Spring – One of my very first film festival discoveries, many years ago, was an extremely obscure shot-with-a-camcorder movie called The Robert Cake. So it was very cool to see the star of that movie show up in a supporting role early in this one. Spring is a romantic horror film…well, actually, it’s a love story with horror elements. And it’s also a dark comedy. Brilliantly written, brilliantly acted, and one of the best movies (not just horror) I’ve seen since…okay, I guess Blood Punch from the Nevermore Film Festival (which I have yet to recap because I suck) wasn’t that long ago, but trust me, Spring is fantastic!
Call Me Lucky – A documentary by Bobcat Goldthwait about comedian Barry Crimmins, who was one of the first comedians to do deep political humor. (As opposed to, as the film states, “Gosh, Dan Quayle sure is dumb!”) Halfway through, the movie takes a sharp left turn into very dark, disturbing territory. One of the best documentaries I’ve ever seen, and Bobcat Goldthwait (who was there) seems to have a great sense of humor about the fact that most people still know him as the screeching guy from the Police Academy movies.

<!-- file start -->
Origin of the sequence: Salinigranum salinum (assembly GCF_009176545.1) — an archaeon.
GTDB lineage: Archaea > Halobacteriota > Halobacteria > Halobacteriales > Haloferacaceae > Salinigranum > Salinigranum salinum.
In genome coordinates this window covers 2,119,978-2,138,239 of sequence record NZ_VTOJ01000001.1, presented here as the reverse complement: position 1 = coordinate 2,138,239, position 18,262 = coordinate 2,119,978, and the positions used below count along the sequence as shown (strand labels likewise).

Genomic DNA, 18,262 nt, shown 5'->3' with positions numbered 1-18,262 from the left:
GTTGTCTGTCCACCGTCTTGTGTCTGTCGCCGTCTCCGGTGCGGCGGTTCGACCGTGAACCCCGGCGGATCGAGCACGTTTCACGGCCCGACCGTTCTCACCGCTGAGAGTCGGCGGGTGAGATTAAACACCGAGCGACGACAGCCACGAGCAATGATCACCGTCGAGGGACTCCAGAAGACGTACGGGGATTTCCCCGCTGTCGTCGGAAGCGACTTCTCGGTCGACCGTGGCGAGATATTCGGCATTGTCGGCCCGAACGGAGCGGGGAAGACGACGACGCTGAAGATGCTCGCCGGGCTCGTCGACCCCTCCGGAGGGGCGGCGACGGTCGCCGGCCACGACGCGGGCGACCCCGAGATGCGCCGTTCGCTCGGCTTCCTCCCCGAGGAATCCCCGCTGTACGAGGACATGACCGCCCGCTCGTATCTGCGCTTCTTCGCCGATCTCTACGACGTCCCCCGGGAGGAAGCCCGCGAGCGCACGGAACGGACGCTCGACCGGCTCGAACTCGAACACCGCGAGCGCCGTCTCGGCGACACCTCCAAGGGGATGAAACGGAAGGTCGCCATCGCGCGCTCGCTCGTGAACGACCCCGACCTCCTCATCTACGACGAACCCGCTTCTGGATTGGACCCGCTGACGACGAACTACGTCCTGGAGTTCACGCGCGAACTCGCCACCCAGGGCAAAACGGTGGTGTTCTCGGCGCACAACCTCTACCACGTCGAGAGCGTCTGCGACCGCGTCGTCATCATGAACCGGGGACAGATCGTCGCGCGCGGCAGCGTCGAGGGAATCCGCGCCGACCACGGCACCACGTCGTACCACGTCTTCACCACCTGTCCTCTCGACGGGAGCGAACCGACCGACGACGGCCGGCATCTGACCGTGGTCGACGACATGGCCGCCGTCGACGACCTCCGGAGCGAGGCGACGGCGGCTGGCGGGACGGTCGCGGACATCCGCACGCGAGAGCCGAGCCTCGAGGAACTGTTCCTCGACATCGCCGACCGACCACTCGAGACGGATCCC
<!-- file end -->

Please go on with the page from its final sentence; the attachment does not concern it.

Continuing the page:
Ben’s At Home – Tired of the club scene, Ben decides that he never wants to leave his house again. This makes his life significantly better. Then it starts to mess things up. An extremely funny movie with a charming cast, if you’re willing to suspend your disbelief and accept that he wouldn’t just decide to leave his house less often instead of altogether. A Canadian film that was part of the World Showcase programming, making me think of the South Park movie: “It’s a foreign film! From Canada!”